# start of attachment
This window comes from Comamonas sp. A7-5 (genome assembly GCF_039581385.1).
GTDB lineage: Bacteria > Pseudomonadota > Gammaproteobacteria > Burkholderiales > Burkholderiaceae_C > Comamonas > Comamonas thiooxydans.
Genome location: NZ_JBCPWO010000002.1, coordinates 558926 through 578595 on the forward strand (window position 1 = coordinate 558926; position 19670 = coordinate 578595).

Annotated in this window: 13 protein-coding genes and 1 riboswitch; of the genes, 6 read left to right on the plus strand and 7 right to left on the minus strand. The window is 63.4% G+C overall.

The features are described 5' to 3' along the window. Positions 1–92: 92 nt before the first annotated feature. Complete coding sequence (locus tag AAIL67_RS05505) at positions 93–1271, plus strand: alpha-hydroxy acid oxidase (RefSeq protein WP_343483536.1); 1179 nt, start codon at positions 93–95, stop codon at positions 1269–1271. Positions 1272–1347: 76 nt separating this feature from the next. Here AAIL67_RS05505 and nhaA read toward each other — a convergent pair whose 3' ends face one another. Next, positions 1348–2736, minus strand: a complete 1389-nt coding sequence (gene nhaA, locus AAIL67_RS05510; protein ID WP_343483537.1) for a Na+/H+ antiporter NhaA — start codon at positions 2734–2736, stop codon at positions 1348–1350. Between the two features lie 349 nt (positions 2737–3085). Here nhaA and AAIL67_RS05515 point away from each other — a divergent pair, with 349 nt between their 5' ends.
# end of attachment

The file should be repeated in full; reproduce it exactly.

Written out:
This window comes from Comamonas sp. A7-5 (genome assembly GCF_039581385.1).
GTDB lineage: Bacteria > Pseudomonadota > Gammaproteobacteria > Burkholderiales > Burkholderiaceae_C > Comamonas > Comamonas thiooxydans.
Genome location: NZ_JBCPWO010000002.1, coordinates 558926 through 578595 on the forward strand (window position 1 = coordinate 558926; position 19670 = coordinate 578595).

Annotated in this window: 13 protein-coding genes and 1 riboswitch; of the genes, 6 read left to right on the plus strand and 7 right to left on the minus strand. The window is 63.4% G+C overall.

The features are described 5' to 3' along the window. Positions 1–92: 92 nt before the first annotated feature. Complete coding sequence (locus tag AAIL67_RS05505) at positions 93–1271, plus strand: alpha-hydroxy acid oxidase (RefSeq protein WP_343483536.1); 1179 nt, start codon at positions 93–95, stop codon at positions 1269–1271. Positions 1272–1347: 76 nt separating this feature from the next. Here AAIL67_RS05505 and nhaA read toward each other — a convergent pair whose 3' ends face one another. Next, positions 1348–2736, minus strand: a complete 1389-nt coding sequence (gene nhaA, locus AAIL67_RS05510; protein ID WP_343483537.1) for a Na+/H+ antiporter NhaA — start codon at positions 2734–2736, stop codon at positions 1348–1350. Between the two features lie 349 nt (positions 2737–3085). Here nhaA and AAIL67_RS05515 point away from each other — a divergent pair, with 349 nt between their 5' ends.